As Allahpundit pointed out yesterday, that message doesn’t seem to be clear to people so far. At present, the general public is nearly as worried about the spread of monkeypox (61%) as are gay men (68%). How this confusion is happening isn’t much of a mystery. As Josh Barro pointed out on Substack last week, public health communication about the disease has been a mess. He singled out a particular interview an Oregon doctor gave to Oregon Public Broadcasting about the disease.
As you know from reading this newsletter, there are several ways that monkeypox can spread, but in this outbreak it largely is spreading though sexual contact between men. So, you would think, when the OPB host asked “what are the best ways for people to reduce their risk of contracting the virus?” Menza might have at least mentioned sex. Unfortunately, he did not. He found time to discuss the risks associated with a handful of other activities — being in an office, learning in a classroom, going to a bar or a club, massaging someone with monkeypox sores, etc. — but couldn’t quite bring himself to say “sex.”
Here’s his interminable answer to that simple question:
We can kind of try to put activities to specific risk levels. Things that I would say are unlikely to transmit hMPXV are things like taking public transportation, going out to eat, going to the grocery store, going to have coffee with friends, being in an office with your coworkers and learning in a classroom. Those things are all low-risk activities. Hanging out outside at a bar or a club or a cafe, totally low risk activities.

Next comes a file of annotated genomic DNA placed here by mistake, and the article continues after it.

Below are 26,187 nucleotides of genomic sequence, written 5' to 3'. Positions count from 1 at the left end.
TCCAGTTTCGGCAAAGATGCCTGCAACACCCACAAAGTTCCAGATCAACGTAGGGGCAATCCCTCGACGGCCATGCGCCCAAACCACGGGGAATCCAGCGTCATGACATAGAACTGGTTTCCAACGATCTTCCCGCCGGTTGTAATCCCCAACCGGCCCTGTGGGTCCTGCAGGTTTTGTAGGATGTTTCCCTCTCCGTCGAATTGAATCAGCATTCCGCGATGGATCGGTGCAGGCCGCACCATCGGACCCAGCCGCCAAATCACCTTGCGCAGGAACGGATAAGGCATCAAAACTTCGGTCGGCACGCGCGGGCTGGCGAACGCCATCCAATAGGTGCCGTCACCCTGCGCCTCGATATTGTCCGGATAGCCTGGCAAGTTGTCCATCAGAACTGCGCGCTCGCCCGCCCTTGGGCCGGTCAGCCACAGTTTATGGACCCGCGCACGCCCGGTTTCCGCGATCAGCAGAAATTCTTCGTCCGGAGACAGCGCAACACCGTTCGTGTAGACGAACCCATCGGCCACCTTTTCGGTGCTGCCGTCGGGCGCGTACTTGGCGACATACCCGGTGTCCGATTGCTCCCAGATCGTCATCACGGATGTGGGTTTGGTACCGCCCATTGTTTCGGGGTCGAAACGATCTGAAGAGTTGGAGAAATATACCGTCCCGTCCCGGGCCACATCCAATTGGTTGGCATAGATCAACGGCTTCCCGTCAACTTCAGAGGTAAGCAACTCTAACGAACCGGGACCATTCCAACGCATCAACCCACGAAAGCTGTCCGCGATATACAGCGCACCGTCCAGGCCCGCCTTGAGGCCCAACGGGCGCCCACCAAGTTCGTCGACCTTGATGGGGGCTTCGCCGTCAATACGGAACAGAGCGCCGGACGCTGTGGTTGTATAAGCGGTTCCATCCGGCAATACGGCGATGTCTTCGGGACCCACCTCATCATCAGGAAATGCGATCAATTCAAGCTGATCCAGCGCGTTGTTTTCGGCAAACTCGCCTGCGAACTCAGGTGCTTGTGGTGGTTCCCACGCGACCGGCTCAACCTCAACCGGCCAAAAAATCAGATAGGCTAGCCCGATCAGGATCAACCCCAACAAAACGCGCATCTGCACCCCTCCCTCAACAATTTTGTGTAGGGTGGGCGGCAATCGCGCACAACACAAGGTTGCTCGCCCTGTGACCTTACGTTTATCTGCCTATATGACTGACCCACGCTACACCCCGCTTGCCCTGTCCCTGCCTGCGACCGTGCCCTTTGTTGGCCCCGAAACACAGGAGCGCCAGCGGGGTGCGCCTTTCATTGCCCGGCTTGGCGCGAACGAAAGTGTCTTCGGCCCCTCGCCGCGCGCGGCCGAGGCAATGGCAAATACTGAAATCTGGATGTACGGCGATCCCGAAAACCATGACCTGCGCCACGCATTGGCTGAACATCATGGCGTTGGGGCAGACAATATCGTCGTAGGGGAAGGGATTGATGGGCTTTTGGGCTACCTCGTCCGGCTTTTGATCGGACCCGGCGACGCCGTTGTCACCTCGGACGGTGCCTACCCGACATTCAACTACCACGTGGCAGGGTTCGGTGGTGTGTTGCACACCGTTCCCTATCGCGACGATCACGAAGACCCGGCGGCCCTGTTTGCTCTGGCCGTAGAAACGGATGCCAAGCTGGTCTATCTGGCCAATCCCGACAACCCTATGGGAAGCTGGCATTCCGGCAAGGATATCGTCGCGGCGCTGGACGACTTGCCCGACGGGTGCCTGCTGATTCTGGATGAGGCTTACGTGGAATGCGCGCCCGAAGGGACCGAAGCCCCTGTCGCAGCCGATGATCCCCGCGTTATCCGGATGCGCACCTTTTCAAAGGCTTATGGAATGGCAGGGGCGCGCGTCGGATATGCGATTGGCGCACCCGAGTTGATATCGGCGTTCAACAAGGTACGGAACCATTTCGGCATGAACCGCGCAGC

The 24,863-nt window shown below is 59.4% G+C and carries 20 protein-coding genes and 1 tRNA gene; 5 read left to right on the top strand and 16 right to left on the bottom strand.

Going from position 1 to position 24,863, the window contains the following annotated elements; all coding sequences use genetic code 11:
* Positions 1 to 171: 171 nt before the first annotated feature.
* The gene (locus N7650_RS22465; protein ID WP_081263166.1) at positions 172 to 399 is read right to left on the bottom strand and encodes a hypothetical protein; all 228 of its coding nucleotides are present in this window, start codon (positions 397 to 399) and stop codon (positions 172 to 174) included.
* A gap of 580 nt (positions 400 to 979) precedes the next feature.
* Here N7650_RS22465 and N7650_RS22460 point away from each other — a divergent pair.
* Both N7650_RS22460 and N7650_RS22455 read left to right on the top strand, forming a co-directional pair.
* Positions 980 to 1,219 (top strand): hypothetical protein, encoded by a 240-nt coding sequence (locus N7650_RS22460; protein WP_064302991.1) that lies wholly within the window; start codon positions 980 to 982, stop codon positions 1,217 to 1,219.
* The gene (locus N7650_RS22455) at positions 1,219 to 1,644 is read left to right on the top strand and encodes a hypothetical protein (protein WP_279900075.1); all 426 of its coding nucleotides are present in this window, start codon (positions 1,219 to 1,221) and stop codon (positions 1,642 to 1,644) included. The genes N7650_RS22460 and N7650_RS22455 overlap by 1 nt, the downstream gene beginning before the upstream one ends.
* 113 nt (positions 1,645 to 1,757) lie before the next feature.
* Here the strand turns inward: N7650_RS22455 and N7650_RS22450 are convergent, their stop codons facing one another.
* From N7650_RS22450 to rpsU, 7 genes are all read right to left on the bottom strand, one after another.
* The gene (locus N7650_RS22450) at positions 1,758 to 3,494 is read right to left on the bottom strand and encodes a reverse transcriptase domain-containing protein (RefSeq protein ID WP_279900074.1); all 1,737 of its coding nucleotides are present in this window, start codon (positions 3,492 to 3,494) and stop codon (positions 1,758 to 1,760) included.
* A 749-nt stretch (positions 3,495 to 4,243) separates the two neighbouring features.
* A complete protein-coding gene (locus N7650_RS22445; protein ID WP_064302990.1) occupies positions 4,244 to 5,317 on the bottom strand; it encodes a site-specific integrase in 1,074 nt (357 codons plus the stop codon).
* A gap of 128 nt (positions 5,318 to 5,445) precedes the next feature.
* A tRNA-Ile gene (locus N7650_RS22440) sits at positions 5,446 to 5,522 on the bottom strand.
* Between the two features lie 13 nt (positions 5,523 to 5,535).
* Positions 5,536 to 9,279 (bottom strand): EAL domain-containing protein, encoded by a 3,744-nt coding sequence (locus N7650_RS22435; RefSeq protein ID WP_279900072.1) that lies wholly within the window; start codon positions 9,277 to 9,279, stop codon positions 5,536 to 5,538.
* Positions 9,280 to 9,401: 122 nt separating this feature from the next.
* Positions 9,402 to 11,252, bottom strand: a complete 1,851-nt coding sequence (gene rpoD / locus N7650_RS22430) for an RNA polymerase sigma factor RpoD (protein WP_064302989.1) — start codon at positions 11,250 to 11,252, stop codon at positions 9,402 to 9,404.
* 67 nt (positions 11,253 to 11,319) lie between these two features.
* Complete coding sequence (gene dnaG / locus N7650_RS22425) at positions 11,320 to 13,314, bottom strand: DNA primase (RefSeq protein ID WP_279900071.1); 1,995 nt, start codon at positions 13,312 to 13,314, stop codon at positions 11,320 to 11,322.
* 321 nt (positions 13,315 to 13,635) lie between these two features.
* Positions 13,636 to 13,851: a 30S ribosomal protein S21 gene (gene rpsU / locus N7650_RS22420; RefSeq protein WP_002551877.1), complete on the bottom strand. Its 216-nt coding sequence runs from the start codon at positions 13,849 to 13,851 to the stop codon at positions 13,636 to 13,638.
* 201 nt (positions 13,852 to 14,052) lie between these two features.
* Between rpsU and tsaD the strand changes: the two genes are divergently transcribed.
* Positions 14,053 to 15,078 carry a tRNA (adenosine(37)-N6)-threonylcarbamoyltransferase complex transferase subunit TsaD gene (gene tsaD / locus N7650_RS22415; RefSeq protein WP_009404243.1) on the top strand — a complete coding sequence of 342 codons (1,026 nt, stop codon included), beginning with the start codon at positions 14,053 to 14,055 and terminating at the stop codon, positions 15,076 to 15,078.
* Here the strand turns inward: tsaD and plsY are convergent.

Being in more crowded spaces where there’s less clothing and more skin-to-skin contact, like a bar or club perhaps, that’s where that skin-to-skin contact comes into play. We’ve been trying to message to folks to just consider the amount of skin-to-skin contact you might expect in a situation or a place that you might be or an event that you might be attending.
And then the things that then move up in scale are things that include more prolonged skin-to-skin contact. Like perhaps massaging an area with skin that is affected by hMPXV, or hugging in contact with skin that is affected by hMPXV. Or perhaps cuddling. The other thing is we know that when we talk about respiratory secretions we think about saliva too. So things like kissing or sharing a toothbrush might be a little bit higher risk.
And then the things that have the most risk is when there’s that really direct prolonged skin-to-skin contact with the sores, the scabs or the fluids of the rash.
It really does come across as an answer designed to talk about everything except the activity most likely to spread the disease. And if you read on, the doctor in question eventually says explicitly that there are really two sets of messages, one for the general public and one for “community partners” who gave give the actual information needed to reduce transmission to the people who need it.
Menza knows something — that this outbreak is happening almost entirely through gay sex — but in this interview, he’s hiding the ball about that because he doesn’t trust the broad public with that information. He’s concerned that knowledge of this fact will cause people to stigmatize gay men.
Public health officials shouldn’t be playing these kinds of games. They should simply and accurate give the information to the entire public about who is at risk and how the disease is being spread. That shouldn’t be done in a way that stigmatizes and entire group of people. On the other hand it stigmatizes some risky sexual behaviors connected to the spread of the virus maybe that’s not such a bad thing under the circumstances.